Like virtually all life threatening diseases, preventing exposure to the cause remains the best option. While this is undeniably true for mesothelioma, it is a mistake for those who suffered asbestos exposure to become resigned to the notion that they will develop this disease. While we all undergo exposure to asbestos on a daily basis, some individuals who experience significant rates of exposure may never develop the disease.
Lifestyle and Diet
For individuals who underwent known exposure, it is never too late to delay or prevent the development of mesothelioma. We now recognize the importance of a good diet and healthy lifestyle in preventing cancer, and this is true for mesothelioma as well. Maintaining a healthy body weight and abstaining from harmful substances, such as large quantities of alcohol and tobacco products, play a vital role in delaying or halting the onset of cancers. Furthermore, diets rich in certain nutrients, including antioxidants like vitamin A and E, are believed to lessen the risk of cancer development. Other evidence suggests dietary fibers possess strong anti-cancer properties as well.
Ultimately, individuals who suspect past asbestos exposure should be especially vigilant in monitoring their health and looking for any potential changes or issues that could signal the development of disease. Regular diagnostic tests, such as pulmonary function tests and x-rays, can help identify the signs of disease early and indicate possible lifestyle changes that can slow this onset.
For individuals who have undergone little or no known asbestos exposure, preventing contact with materials containing this mineral remains important. This is especially true for individuals undertaking renovation projects without professional assistance. In actuality, most forms of asbestos found in homes remain safely contained in the attics and walls, until reckless renovation exposes them. Older home construction products that the Environmental Protection Agency explains amateur home renovators may expose include:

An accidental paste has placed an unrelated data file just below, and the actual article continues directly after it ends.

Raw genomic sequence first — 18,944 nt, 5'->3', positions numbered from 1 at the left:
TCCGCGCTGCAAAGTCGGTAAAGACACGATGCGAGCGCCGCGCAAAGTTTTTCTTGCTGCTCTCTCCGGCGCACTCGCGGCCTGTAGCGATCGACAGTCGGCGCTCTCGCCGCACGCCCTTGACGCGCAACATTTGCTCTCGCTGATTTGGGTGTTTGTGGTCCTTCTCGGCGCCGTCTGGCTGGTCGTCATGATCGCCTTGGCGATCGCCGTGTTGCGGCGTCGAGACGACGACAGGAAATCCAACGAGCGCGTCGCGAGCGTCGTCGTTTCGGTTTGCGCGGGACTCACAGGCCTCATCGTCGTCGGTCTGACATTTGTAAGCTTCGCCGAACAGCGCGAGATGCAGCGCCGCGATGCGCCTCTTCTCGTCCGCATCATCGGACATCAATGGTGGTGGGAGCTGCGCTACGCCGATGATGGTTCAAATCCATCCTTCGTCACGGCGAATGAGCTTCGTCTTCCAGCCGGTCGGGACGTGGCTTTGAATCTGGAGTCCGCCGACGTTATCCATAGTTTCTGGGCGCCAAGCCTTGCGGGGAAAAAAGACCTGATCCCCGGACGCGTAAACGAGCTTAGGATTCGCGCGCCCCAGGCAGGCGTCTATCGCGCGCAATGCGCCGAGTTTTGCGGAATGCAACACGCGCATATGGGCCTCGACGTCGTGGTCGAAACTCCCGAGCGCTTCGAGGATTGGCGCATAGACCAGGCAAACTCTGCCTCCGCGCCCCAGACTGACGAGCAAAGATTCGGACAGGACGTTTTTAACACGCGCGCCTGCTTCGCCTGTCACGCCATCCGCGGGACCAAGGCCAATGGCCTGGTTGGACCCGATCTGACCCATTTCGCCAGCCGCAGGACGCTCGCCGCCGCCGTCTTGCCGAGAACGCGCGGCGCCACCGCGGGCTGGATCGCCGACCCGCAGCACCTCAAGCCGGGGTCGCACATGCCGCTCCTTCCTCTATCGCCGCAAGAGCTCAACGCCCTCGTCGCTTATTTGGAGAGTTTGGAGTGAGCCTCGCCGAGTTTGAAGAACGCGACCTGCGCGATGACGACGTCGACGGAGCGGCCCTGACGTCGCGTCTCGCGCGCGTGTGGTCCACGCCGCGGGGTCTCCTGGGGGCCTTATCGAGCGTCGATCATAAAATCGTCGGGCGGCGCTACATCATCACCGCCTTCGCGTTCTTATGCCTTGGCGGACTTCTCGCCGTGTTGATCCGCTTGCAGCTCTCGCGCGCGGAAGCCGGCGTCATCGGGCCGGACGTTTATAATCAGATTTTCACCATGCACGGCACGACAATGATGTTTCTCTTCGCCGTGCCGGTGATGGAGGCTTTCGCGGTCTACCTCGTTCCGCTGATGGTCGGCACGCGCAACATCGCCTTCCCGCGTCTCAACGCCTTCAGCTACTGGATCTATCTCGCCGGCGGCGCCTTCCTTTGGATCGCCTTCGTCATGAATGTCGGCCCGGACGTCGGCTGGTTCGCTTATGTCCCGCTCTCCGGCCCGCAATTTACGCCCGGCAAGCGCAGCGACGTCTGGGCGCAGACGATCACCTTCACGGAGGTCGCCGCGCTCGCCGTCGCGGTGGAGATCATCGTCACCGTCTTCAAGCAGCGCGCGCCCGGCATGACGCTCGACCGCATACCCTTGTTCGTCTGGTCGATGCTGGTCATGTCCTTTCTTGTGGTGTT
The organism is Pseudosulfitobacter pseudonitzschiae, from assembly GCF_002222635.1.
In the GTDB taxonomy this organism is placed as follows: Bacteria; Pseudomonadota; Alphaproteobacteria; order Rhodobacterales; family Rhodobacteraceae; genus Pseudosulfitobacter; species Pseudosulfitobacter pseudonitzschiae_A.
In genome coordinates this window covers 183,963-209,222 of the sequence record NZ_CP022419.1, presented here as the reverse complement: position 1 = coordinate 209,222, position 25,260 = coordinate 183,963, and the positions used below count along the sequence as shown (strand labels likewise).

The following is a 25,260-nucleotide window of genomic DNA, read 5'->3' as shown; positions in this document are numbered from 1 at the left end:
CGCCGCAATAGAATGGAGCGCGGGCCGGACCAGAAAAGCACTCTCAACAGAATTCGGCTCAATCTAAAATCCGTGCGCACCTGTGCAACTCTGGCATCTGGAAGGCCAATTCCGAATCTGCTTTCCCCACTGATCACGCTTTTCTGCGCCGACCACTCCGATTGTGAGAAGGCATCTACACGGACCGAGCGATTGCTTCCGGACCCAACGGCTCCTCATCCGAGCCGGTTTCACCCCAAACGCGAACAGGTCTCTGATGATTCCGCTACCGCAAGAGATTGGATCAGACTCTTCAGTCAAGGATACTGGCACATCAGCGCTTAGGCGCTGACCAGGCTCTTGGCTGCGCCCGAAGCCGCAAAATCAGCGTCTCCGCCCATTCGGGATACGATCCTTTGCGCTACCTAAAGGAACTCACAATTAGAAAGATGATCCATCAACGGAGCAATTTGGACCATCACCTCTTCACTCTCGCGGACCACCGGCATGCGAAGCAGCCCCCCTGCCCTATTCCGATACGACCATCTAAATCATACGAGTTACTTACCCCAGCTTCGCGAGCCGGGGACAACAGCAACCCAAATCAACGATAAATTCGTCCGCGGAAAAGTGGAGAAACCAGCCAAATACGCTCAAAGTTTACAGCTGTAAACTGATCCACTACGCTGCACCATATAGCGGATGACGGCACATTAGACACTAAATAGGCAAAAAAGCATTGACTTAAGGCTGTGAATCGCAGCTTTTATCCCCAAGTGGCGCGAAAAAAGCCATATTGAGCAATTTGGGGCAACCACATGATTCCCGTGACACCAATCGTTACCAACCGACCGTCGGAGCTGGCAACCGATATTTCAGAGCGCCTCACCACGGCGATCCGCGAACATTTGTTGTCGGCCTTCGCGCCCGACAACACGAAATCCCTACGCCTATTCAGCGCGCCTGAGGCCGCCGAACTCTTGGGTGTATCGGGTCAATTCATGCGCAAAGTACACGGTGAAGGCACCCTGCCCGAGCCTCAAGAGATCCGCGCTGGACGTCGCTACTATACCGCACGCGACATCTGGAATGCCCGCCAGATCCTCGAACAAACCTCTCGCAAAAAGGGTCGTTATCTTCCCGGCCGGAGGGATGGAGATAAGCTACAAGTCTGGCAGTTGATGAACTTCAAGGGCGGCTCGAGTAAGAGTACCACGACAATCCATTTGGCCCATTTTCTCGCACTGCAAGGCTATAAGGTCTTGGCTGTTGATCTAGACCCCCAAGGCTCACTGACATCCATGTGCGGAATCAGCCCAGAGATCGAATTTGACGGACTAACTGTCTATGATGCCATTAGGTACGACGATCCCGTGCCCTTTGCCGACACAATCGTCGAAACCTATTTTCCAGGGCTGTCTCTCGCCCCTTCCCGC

- Asbestos-cement corrugated sheet
- Asbestos-cement pipe
- Asbestos-cement shingle
- Vinyl/asbestos floor tile
- Roofing felt
- Flooring felt
- Pipeline wrap
- Asbestos-cement flat sheet
- Roof coatings
Although federal regulation now mandates employers adequately protect workers from dangerous chemicals, including asbestos, this was not always the case. In fact, before the development of the Environmental Protection Agency, some companies knew of the dangers of asbestos exposure to their workers, yet chose to not make accommodations for their safety. Furthermore, some companies actually attempted to downplay or conceal the lethal results of exposure they witnessed.
Despite current regulation, some companies and employers still fail to properly protect or warn employees of potential asbestos exposure. Reports of employers asking untrained workers to remove asbestos materials, without protective equipment, are also common, even today. Therefore, it remains essential any worker who suspects potential asbestos exposure to wear proper protective gear. Furthermore, clothing worn while working with these materials should be left at the site, as asbestos particles can attach and travel home with workers, infecting those living at their home as well. Most mesothelioma cases arise because of workplace exposure, making it essential workers in professions with exposure risks take the initiative and not wait for their employer to provide the vital safety measures they deserve.